Essentially, the way it worked out I use the back pocket for survival/emergency overnight gear and the side pockets for small items I want ready to hand.

Main (center) pocket contains:
Rain Notes pad, set plastic survival cards,
[Make a note, leave a not on waterproof paper. I always carry a Fisher Space pen in my shirt pocket. The survival cards have useful information. My advice is as soon as you realize your confusion, sit down, brew a hot drink, and read one of the cards. By the time you do that any incipient panic will be gone. Mostly, the cards remind me of the signals used for aerial rescue - since I have never used them I forget the patterns.]

Silver rescue blanket, AMK Heat Sheet,
[The silver blanket can be rigged as a shelter or pinned to a tarp, creating more light and reflected heat from a fire. The Heat Sheet is more pliable and stronger, better to wrap in.

Eze-Lap diamond card hone-Fine, plastic fresnel lens, SSI signal mirror,
[If you carry a knife you need something to keep it sharp, for us older guys the lens helps with fine detail, the flat signal mirror is basic gear and can be seen for many miles.]

AMK Travelers first aid kit, 6 chlorine dioxide tablets,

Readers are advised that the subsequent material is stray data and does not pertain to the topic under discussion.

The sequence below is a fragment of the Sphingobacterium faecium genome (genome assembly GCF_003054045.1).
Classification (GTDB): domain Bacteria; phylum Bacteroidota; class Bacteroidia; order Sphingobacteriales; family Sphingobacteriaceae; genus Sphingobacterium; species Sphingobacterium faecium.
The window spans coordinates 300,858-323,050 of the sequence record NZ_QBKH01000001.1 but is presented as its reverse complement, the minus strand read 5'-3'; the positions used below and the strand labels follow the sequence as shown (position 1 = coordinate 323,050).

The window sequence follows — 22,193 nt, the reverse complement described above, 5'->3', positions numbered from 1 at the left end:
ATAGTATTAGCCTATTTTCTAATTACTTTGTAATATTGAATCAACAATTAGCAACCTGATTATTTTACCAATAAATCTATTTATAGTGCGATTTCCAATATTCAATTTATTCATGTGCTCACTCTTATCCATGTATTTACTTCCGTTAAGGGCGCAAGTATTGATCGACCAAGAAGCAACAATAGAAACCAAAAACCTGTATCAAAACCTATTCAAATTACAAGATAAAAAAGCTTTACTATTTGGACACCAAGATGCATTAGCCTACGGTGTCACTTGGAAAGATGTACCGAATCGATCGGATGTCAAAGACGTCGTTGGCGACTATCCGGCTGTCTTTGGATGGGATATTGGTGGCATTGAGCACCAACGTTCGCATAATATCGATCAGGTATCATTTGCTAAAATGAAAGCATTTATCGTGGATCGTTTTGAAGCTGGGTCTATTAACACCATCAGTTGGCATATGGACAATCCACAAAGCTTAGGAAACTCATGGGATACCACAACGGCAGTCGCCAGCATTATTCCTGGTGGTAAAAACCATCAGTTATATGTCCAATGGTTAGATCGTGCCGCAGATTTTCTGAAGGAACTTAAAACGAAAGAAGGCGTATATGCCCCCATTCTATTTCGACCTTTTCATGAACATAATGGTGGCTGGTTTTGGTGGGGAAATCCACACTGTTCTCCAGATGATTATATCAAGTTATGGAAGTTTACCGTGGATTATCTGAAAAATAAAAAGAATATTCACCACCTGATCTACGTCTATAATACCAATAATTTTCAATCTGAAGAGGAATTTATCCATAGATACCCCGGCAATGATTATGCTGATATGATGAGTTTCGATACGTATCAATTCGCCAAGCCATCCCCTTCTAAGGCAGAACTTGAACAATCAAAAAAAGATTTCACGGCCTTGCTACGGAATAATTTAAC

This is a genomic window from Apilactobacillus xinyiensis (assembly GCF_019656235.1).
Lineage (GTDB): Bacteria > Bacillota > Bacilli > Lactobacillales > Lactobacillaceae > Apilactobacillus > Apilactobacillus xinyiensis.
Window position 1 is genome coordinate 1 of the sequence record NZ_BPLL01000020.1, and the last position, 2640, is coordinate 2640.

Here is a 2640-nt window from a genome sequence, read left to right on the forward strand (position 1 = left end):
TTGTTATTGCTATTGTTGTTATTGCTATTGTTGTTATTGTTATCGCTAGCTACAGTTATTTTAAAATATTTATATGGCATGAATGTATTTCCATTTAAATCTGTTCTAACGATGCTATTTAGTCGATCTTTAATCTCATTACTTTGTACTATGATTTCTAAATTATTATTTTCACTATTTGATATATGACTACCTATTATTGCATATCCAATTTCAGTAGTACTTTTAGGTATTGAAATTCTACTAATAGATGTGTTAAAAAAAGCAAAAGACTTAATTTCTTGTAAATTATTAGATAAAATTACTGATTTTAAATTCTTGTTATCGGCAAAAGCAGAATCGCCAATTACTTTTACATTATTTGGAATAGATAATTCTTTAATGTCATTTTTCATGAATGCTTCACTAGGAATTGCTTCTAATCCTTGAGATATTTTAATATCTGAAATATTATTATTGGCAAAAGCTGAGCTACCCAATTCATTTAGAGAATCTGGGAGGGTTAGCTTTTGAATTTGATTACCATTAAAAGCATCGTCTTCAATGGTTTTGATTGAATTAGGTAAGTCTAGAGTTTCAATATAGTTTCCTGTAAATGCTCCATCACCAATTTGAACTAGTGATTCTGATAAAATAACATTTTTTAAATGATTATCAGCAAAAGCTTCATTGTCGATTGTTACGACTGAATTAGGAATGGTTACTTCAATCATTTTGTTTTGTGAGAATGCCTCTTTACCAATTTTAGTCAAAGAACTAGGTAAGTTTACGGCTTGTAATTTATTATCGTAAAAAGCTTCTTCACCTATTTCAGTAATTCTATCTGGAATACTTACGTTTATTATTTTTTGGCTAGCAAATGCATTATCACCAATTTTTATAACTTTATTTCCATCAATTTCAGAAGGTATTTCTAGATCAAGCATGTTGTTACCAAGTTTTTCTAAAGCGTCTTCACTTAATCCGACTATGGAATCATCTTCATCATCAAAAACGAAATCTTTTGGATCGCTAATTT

[Just basic adhesive bandages and medications and water purification - half a tablet per bottle]
K&M matchsafe [waterproofed SA matches],
[Matches are alternatives to the other methods I carry for fire-making, the K&M also has a small Suunto compass in the cap]

Victorinox Farmer knife, Gerber Dime multi-tool, mini-EMT shears,
[The Farmer is one of the best utility knife patterns and includes a small wood saw. The Dime is a compact tool including a small pair of pliers. I can cut most anything with a knife, but the shears are sometimes easier to use and cut fabric, leather and webbing. There is also a small wire-cutting notch.]

Gerber AA lithium LED Task Light, 30 ft. bankline, coil of thin brass wire,
[A good, basic light. The lithium batteries have a 10-year shelf life, work in cold weather and have a substantially longer run-time than alkalines. They also don't "juice up" in storage. Light bankline (tarred nylon cord) is perfect for lashing gear together from light saplings. The wire has myriad uses.]

Frontier water purification straw.
[The straw is a very compact and effective was to get a quick drink].

L. belt pocket: Exotac Polystriker, inspirator, packet Tinder-Quik, packet small strike-anywhere matches, Djeep butane lighter,
[This is my fire kit. The Polystriker is a ferroceramic rod that produces large sparks when scraped with the included blade. The inspiratory is a rubber tube about 18" long, tipped with a 3" piece of brass tubing used to blow the fire alive. Much better than flapping your hat of getting your face in the dirt.]

R. belt pocket: trail food & snacks

This gives me all needed basic gear in a compact form.

I made a small backpack that rides above the belt gear that carries additional gear and supplies. I also carry small gear in my pockets, on a neck chain and on my belt. Flat pouches aren't uncomfortable under the belt.